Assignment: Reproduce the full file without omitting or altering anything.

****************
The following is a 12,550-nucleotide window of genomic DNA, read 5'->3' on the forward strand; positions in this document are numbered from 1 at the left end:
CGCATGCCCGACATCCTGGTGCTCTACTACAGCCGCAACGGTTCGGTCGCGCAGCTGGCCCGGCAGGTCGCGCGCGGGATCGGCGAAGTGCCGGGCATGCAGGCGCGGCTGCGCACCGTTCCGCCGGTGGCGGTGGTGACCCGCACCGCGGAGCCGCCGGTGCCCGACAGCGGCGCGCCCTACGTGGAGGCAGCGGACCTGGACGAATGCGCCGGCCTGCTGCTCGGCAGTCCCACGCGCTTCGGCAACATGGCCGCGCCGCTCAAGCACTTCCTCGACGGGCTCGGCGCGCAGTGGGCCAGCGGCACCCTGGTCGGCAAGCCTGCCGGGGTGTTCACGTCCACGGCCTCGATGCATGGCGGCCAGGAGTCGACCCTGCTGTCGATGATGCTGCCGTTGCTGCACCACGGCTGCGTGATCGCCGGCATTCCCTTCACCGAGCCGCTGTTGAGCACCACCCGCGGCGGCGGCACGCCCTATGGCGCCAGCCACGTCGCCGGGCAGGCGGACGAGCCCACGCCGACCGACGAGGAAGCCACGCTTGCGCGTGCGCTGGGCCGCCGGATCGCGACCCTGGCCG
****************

The following is a 12,550-nucleotide window of genomic DNA, read 5'->3' on the forward strand; positions in this document are numbered from 1 at the left end:
CGCATGCCCGACATCCTGGTGCTCTACTACAGCCGCAACGGTTCGGTCGCGCAGCTGGCCCGGCAGGTCGCGCGCGGGATCGGCGAAGTGCCGGGCATGCAGGCGCGGCTGCGCACCGTTCCGCCGGTGGCGGTGGTGACCCGCACCGCGGAGCCGCCGGTGCCCGACAGCGGCGCGCCCTACGTGGAGGCAGCGGACCTGGACGAATGCGCCGGCCTGCTGCTCGGCAGTCCCACGCGCTTCGGCAACATGGCCGCGCCGCTCAAGCACTTCCTCGACGGGCTCGGCGCGCAGTGGGCCAGCGGCACCCTGGTCGGCAAGCCTGCCGGGGTGTTCACGTCCACGGCCTCGATGCATGGCGGCCAGGAGTCGACCCTGCTGTCGATGATGCTGCCGTTGCTGCACCACGGCTGCGTGATCGCCGGCATTCCCTTCACCGAGCCGCTGTTGAGCACCACCCGCGGCGGCGGCACGCCCTATGGCGCCAGCCACGTCGCCGGGCAGGCGGACGAGCCCACGCCGACCGACGAGGAAGCCACGCTTGCGCGTGCGCTGGGCCGCCGGATCGCGACCCTGGCCG